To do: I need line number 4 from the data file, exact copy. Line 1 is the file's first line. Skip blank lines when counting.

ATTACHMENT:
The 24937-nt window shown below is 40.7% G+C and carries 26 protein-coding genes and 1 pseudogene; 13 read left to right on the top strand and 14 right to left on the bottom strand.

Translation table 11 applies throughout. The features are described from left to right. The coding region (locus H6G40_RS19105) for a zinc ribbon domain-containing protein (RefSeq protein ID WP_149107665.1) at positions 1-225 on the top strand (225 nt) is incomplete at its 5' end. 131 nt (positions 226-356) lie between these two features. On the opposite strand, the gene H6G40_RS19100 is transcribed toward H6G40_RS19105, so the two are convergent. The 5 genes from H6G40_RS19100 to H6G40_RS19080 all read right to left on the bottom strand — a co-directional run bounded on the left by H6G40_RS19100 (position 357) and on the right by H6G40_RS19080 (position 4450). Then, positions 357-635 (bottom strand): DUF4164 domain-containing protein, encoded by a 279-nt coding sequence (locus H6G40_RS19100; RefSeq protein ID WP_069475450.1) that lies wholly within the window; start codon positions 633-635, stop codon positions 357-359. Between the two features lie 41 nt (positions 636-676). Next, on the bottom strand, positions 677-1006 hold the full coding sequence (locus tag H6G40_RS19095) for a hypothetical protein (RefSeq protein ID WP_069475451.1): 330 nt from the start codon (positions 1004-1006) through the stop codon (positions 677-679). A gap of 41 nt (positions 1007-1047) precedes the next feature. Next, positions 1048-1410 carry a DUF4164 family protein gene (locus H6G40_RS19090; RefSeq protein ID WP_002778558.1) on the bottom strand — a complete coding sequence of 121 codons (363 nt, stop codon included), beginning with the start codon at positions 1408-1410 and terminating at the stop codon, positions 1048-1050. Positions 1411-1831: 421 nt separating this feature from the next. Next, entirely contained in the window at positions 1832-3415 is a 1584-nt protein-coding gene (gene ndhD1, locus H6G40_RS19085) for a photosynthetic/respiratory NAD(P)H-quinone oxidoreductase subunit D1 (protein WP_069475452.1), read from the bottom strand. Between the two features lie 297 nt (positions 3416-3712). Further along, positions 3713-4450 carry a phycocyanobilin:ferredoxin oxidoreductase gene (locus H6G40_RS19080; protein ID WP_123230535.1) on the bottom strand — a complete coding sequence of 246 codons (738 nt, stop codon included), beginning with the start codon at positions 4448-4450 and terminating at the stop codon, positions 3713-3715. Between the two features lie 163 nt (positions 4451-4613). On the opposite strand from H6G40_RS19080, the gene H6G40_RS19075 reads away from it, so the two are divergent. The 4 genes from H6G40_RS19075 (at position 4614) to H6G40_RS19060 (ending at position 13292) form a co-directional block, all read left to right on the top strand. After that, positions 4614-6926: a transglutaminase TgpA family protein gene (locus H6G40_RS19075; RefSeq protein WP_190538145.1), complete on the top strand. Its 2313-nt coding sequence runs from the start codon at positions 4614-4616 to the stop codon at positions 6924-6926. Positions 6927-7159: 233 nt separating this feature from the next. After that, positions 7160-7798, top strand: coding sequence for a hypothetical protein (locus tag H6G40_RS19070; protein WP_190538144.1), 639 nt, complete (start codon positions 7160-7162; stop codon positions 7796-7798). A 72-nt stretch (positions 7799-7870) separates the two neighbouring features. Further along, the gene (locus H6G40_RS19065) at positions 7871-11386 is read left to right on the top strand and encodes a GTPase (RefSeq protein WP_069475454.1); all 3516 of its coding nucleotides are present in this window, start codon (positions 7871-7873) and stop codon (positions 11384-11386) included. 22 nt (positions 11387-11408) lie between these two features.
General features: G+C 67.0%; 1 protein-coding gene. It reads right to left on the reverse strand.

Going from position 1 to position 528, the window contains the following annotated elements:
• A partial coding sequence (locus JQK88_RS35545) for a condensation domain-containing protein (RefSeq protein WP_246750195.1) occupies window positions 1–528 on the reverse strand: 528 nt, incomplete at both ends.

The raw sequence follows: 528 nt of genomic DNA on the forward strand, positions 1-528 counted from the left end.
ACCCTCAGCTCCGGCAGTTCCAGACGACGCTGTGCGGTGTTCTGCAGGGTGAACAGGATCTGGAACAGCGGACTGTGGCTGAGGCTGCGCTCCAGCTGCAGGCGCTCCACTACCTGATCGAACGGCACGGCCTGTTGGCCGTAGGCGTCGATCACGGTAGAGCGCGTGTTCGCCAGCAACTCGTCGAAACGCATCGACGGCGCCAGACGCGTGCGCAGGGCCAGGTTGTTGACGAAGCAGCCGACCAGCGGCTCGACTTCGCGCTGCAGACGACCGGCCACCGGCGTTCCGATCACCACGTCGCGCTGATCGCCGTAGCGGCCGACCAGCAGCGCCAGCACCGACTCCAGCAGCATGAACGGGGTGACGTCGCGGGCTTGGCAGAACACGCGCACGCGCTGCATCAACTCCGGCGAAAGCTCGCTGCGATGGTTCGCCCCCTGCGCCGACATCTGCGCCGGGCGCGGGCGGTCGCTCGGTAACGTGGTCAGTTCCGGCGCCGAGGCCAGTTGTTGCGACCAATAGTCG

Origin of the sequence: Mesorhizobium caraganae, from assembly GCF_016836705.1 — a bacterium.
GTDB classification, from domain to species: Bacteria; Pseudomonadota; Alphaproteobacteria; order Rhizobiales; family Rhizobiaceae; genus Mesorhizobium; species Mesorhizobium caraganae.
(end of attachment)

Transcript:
Going from position 1 to position 528, the window contains the following annotated elements: